[whatwg] Video with MIME type application/octet-stream

Boris Zbarsky bzbarsky at MIT.EDU
Wed Sep 1 21:21:17 PDT 2010

On 9/1/10 4:46 PM, Aryeh Gregor wrote:
> On Tue, Aug 31, 2010 at 4:13 PM, Boris Zbarsky<bzbarsky at mit.edu>  wrote:
>> The issue would be someone linking to text or HTML or a binary blob that
>> happens to have some bits at the beginning that look like an audio/video
>> types and expecting them to be rendered respectivel as text or HTML or be
>> downloaded.
> Is this realistically possible unless the author deliberately crafts
> the file?

I'm not an audio/video format expert; I have no idea.  Does it matter?

> If the author does deliberately craft the file, is there
> any security risk in displaying it unexpectedly, given that media
> isn't scriptable?

Yes; media codecs (including image decoders) are one of the most common 
sources or remote attacks on operating systems via web browsers.  So 
showing some image or video is always a risk.  If you have a known 
unpatched vulnerability and try to defend against it by blocking the 
relevant content, then sniffing can defeat the block, leading to exploits.

Note that this means that only people/organizations that are proactive 
about their security will have their vulnerability window made bigger by 
sniffing; everyone else is already screwed in the above situation no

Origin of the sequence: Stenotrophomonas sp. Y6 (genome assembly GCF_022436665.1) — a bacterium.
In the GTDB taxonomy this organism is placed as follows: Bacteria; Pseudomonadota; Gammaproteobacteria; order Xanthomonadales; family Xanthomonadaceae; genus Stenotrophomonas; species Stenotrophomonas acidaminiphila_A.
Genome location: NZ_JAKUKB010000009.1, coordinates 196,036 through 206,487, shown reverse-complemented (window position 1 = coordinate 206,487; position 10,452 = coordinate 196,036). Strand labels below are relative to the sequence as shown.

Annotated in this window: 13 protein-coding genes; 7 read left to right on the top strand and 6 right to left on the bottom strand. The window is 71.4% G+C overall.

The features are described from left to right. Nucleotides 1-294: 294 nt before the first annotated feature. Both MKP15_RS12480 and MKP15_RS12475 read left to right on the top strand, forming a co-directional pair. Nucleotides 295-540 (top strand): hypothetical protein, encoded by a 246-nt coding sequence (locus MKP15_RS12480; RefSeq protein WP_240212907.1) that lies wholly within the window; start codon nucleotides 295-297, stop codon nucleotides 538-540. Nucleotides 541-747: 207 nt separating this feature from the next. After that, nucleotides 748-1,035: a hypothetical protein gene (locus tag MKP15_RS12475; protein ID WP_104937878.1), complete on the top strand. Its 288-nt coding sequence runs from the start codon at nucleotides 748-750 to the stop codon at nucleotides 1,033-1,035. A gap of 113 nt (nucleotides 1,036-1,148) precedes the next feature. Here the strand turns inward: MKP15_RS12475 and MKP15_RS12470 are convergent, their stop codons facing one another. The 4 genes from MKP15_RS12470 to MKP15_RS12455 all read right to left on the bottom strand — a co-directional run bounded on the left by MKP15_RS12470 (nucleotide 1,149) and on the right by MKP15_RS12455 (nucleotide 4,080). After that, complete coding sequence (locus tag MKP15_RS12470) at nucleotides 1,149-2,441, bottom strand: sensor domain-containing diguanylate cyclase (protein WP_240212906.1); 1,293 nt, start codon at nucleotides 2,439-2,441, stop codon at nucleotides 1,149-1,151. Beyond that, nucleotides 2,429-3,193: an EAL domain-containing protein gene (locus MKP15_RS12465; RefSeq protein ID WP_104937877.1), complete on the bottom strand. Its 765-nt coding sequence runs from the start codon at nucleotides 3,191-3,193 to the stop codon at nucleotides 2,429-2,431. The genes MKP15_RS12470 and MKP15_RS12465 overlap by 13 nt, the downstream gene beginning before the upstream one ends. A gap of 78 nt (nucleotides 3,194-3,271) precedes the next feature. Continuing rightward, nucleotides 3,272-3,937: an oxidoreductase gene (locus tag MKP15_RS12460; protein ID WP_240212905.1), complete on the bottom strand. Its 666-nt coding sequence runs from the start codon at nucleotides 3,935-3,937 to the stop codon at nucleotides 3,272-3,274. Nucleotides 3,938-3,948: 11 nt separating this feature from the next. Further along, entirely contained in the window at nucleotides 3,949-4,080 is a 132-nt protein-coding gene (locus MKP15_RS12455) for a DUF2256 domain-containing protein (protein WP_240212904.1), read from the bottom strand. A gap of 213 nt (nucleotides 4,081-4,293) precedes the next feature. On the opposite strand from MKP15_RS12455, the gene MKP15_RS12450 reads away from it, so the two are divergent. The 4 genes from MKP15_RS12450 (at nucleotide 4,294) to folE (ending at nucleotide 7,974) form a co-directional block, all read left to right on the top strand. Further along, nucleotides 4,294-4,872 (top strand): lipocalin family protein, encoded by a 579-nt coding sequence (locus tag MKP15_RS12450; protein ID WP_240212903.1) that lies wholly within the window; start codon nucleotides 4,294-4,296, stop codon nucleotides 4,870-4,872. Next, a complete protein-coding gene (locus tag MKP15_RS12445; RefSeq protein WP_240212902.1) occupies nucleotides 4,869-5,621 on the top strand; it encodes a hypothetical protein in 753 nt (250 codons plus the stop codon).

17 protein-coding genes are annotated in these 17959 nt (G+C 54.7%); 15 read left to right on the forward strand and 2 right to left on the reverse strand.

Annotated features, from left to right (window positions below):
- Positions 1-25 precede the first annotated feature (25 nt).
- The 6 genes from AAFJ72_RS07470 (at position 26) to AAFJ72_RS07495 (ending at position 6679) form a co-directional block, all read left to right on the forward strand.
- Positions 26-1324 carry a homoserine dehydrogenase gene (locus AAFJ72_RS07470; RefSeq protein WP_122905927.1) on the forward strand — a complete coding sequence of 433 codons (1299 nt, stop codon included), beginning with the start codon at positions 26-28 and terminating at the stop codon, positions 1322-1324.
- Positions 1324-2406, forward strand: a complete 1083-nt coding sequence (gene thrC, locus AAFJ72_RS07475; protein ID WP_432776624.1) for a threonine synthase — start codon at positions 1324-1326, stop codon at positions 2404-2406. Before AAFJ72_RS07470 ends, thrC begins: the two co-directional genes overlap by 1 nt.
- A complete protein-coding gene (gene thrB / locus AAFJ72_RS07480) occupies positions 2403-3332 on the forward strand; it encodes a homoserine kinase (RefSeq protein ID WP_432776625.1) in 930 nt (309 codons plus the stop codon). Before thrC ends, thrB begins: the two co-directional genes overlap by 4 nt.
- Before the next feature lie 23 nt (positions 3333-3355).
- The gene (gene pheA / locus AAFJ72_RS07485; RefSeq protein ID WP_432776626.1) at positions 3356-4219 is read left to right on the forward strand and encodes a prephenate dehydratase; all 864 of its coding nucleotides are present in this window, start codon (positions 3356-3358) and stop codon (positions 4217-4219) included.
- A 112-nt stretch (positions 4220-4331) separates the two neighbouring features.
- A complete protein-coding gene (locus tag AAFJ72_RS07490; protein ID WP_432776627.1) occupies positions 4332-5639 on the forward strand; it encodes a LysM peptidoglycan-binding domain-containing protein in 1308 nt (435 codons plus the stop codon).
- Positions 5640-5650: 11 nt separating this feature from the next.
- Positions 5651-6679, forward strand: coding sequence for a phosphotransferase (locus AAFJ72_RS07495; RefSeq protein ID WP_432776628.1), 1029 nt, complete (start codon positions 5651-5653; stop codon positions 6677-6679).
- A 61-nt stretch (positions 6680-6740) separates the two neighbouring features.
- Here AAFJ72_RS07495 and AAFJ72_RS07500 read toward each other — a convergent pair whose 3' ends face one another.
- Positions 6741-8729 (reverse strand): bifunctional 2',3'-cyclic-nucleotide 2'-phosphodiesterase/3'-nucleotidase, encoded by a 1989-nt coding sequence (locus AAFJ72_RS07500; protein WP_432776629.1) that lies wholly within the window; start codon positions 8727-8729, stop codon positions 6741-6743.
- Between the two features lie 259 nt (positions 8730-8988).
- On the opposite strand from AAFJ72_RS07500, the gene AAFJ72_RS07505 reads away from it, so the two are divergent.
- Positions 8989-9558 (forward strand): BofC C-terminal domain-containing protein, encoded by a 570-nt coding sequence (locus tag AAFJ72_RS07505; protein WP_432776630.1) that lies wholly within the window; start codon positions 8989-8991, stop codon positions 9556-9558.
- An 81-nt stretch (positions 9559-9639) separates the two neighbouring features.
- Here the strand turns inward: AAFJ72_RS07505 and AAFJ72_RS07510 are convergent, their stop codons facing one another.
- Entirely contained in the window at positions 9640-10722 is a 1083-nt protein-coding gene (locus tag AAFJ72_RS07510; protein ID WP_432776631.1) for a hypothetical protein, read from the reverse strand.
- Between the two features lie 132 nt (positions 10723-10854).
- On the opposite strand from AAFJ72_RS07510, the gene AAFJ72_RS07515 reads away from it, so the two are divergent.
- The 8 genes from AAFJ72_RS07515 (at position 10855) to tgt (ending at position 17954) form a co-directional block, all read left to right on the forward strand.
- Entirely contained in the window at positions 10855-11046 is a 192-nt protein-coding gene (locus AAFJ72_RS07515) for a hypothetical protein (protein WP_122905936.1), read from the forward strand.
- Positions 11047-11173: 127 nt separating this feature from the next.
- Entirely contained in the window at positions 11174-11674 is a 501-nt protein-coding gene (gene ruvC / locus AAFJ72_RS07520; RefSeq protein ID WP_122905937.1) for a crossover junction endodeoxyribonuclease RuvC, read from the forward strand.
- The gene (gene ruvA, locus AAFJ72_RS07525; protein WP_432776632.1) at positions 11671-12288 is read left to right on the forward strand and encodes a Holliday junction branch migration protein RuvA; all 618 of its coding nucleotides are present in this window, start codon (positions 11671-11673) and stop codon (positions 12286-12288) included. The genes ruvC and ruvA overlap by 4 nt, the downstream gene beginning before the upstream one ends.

matter whether browsers sniff.

> As long as what the browser is doing is almost certain to be closer to
> the author's/user's/webmaster's intent, that's not a problem.

Why is it not a problem if there are suddenly use cases that are 
impossible because the browser will ignore the author's intent?

> Sniffing is a problem if you risk false positives or security issues,

That's one case where it's a problem, yes.

> but I can't see how that's an issue in this specific case.

See above.

> have any issues ever been caused by this kind of sniffing problem?

As far as I know, yes (of the "remotely take control of the computer" kind).

> Are there clear problems that have arisen in other cases?

See above.

 > The problem can't plausibly arise with media
> files -- if you can execute a vulnerability via getting the user to
> view a media file, it's probably via arbitrary code execution.  In
> that case you don't need to disguise yourself, just get the viewer to
> go to your own website and do whatever you want, since there are no
> same-domain restrictions.

See above about people who take steps to protect themselves when 
problems like this arise and would be screwed over by sniffing.

>> Yes, actually, if there's a filtering proxy trying to screen out video or
>> image data that's trying to exploit known OS-level bugs, say.
> It seems like such a proxy would be unreliable in any event, since you
> could do all sorts of things to obfuscate it, not least of all just
> using HTTPS.

There's no reason such a proxy couldn't block https (and it has to, to 
work correctly, as you point out).

> Do any such proxies exist?

In the past, yes.  I haven't checked in the last year or two.

> On Wed, Sep 1, 2010 at 3:54 PM, Boris Zbarsky<bzbarsky at mit.edu>  wrote:
>> Will sniff as binary so as not to render as text but will NOT, last I
>> checked, render as an image or whatnot (for good security reasons, imho).
> What reasons are these?

See above about not sneaking dangerous file formats past filtering software.


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